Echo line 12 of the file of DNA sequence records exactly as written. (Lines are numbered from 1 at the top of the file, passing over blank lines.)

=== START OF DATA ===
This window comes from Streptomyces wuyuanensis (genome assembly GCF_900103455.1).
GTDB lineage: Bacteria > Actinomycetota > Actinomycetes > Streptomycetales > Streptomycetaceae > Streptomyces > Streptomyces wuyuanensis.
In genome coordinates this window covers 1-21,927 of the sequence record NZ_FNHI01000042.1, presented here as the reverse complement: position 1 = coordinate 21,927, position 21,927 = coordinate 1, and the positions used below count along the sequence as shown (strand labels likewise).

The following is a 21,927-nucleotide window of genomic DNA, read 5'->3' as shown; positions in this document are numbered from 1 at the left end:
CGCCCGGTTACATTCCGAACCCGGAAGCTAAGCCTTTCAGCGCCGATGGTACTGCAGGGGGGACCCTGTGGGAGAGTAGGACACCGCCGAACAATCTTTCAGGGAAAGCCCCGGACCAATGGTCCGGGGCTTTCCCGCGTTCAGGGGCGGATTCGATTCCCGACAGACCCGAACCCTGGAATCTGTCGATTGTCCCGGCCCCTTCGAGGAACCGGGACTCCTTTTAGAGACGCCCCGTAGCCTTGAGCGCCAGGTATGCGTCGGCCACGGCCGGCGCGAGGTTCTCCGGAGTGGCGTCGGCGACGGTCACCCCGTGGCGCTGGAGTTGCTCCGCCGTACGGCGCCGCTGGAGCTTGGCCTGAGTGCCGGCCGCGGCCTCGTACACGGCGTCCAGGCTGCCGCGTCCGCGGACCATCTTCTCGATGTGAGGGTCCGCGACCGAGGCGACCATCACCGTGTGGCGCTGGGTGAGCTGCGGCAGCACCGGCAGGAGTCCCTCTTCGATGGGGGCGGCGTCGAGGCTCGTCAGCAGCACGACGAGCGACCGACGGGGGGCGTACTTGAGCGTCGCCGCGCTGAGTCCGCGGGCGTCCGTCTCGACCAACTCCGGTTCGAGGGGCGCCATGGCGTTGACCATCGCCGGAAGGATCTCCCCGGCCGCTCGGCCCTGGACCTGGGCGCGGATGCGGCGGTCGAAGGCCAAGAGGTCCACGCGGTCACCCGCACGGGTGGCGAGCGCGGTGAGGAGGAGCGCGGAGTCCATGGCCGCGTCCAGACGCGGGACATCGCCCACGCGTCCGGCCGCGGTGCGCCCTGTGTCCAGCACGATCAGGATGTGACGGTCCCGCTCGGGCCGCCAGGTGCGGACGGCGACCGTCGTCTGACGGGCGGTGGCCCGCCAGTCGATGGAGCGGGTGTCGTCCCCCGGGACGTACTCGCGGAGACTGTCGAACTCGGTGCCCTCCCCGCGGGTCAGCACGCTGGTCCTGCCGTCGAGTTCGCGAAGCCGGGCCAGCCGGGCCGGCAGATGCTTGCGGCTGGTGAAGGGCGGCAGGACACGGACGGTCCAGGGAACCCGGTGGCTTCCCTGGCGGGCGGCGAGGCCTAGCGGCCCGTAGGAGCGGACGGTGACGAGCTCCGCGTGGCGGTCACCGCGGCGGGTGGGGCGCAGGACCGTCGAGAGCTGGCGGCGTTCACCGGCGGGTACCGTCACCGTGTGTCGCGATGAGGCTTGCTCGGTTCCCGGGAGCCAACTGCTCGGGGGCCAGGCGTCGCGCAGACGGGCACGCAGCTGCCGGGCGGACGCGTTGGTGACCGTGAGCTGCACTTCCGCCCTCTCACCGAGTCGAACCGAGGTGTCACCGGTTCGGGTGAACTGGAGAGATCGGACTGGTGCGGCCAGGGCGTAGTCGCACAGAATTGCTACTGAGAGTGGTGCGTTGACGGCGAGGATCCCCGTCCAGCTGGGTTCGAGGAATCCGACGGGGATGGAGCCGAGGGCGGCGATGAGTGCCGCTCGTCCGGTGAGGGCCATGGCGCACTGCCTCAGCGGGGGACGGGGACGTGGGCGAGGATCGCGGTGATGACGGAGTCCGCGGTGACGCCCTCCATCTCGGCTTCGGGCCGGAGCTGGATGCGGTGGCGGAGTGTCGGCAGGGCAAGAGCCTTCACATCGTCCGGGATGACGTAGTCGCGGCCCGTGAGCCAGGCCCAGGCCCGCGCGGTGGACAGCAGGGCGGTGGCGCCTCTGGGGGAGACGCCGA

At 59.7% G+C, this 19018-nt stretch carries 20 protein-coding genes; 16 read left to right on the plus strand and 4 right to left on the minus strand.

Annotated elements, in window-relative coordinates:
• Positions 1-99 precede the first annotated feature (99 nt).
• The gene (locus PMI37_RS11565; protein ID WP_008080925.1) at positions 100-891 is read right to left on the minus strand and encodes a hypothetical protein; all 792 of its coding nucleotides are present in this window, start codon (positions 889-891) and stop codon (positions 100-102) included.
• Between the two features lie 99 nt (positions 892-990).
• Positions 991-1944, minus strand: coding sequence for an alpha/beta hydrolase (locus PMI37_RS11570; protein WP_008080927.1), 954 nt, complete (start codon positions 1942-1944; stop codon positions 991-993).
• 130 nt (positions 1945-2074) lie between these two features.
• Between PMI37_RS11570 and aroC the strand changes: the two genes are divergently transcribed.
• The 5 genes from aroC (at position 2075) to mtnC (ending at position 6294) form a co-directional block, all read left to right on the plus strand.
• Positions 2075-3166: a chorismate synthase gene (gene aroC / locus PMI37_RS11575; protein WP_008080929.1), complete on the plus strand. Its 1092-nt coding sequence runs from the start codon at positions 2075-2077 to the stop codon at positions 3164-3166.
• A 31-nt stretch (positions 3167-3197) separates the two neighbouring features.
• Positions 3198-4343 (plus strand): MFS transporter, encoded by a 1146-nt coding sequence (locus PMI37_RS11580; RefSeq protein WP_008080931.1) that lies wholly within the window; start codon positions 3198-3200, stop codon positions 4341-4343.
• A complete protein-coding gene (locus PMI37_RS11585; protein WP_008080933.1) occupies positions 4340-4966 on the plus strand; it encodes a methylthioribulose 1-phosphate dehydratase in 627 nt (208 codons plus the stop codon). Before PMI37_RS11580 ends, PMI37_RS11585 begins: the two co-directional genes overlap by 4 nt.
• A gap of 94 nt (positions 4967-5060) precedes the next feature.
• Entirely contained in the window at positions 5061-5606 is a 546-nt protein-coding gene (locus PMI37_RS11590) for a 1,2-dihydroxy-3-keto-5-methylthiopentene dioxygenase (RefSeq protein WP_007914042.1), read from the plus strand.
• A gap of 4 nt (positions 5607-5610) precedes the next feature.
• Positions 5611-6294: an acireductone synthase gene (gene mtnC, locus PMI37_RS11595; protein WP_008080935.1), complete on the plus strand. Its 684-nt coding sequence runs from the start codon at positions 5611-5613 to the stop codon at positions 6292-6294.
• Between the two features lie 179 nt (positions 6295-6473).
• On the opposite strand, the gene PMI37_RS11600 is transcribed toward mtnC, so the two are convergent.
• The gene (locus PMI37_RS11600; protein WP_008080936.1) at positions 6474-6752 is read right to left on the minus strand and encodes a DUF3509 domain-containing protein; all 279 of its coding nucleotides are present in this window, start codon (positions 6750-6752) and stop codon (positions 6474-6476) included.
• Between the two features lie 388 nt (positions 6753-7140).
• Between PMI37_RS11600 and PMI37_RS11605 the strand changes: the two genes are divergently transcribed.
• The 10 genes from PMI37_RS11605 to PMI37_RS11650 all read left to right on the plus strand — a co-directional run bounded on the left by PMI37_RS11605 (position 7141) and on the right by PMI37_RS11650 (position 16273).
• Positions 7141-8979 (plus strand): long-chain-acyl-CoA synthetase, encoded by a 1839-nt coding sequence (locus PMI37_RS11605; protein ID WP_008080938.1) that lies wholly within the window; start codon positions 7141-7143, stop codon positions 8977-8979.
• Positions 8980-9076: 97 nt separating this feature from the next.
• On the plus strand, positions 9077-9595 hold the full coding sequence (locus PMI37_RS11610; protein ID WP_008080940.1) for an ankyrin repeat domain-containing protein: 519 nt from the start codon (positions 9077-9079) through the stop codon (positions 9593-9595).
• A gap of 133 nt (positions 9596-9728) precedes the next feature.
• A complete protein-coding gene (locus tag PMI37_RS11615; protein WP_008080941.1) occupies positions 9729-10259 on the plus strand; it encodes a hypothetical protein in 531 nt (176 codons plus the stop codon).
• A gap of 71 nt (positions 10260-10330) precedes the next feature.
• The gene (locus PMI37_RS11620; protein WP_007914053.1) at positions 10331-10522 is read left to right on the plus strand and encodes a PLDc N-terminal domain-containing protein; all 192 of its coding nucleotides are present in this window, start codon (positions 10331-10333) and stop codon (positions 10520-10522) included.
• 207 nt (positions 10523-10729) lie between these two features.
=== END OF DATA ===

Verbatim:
• 130 nt (positions 1945-2074) lie between these two features.